Victimology of Predatory Crimes and Prevention Techniques: Thefts and Robberies in the Process of Building a Sense of Insecurity

Victimology of Predatory Crimes and Prevention Techniques: Thefts and Robberies in the Process of Building a Sense of Insecurity

Daniele Veratti (Italian Society of Victimology, Italy)
DOI: 10.4018/978-1-7998-1286-9.ch025

Abstract

It is a well-known fact that the construction of insecurity is not directly proportional to either the crime rate nor to the violence of crime. It follows autonomous dynamics which are generally linked to psychological and communicative factors. The generation and production of fears are a result of a complex intermixing of exogenous and endogenous factors related to the individual perception of main social phenomena. The chapter, having examined the principal types of robbery and theft, will develop the crime-fear relationship with specific concern in regard to the issue of self-defence. The author will subsequently analyse the tools which favour the prevention of theft and crime, with particular attention to security policies, management of the urban space, types of informal social control, and primary-secondary victimization, paying particular attention to the construction process of collective fears and the new forms of segregation/social exclusion.
Chapter Preview
Top

Introduction

The process of construction of insecurity is not directly proportional to either crime rates or the violence of crime but follows autonomous dynamics in which the psychological and communication aspects play a significant role. To generate and reproduce the fears in individuals are a complex intertwining of exogenous and endogenous factors, attributable both to direct experience (in particular due to the fact of having been the victim of a traumatic event), and to the perception of the main social phenomena, of the crisis situations (economic and employment crises, health and environmental emergencies, natural disasters, etc.), of the care of the territory (and, more specifically, of the urban territory). The study of the relationship between the individual and space (space of life and built space) thus represents a stimulating key to reading the contemporary processes of construction of insecurity and victimization. When the individual perceives himself as fragile, he naturally tends to strengthen his most intimate barriers, closing himself up within “his” space and thus reducing the interaction with everything outside, considered dangerous. This defense mechanism manifests itself both individually and collectively.

In the ancient and medieval ages the walls protected the city and the citizens from the dangers coming from the outside world, today the “new” walls have the function of safeguarding the modern and opulent western societies from the risks of the foreigner, who - coming from the outside - is unknown, incomprehensible and, therefore, dangerous. With the design of the gated community, we try to reproduce the same protective-segregate mode of the ancient city, through the experimentation of hyper-controlled territories.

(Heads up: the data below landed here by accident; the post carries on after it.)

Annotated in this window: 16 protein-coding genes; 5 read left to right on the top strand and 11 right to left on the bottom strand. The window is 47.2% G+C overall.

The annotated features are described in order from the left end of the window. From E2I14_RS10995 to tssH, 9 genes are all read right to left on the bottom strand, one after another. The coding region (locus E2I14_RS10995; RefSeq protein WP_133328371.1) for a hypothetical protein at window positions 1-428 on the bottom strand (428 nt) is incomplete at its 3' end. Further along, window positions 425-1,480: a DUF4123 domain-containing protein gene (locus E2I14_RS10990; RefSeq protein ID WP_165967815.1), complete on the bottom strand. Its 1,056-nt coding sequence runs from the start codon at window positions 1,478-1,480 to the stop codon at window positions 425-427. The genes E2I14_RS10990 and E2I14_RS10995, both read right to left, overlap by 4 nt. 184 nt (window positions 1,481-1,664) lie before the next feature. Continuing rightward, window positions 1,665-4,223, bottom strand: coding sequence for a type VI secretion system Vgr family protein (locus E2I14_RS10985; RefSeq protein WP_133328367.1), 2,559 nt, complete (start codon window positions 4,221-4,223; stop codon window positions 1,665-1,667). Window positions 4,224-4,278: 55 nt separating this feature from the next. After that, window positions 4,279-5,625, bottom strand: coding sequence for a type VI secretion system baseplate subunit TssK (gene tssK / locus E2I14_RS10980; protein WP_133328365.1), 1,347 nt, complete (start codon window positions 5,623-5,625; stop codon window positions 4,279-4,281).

To the inhabitants of the liquid-modern world - says Bauman (2006, p. 90) - accustomed to practicing the art of liquid-modern life, moving away from discomfort is usually a better choice than facing it. At the first sign of evil, they seek a way out that has a solid enough door to lock themselves in.

Key Terms in this Chapter

Perceived Insecurity: Fear for the individual to remain the victim of an unspecified critical event, regardless of the real environmental condition in which he finds himself and of the real risk to which it is actually exposed.

Urban Segregation: Spatial organization, separated from the urban fabric, of certain categories of citizens who, due to economic, ethnic, defensive or cultural reasons, are far from the “formal” city or decide to leave.

Social Control: Regulation and social defense activities implemented by specific government agencies (formal social control) or by civil society through the active participation of citizens in the social life of the community and in informal instruments of territorial control (natural social control).

Urban Fear: A feeling of frustration and anxiety, developed among the inhabitants of the cities, derived from the fear, not always justified, for the citizen to remain a victim of a crime or a violent event.

Proximity Police: Model of ostensive police that has the function of producing prevention through a constant presence on the territory and a greater closeness to the citizens, with particular attention to the most fragile categories.

Community Policies: Interventions aimed at involving the community through the active participation of citizens in public decision-making processes.

Predatory Violence: A particularly violent criminal action, aimed at neutralizing a victim through disproportionate use of aggression, generally with the intent of stealing a good from them.

Complete Chapter List

Search this Book:
Reset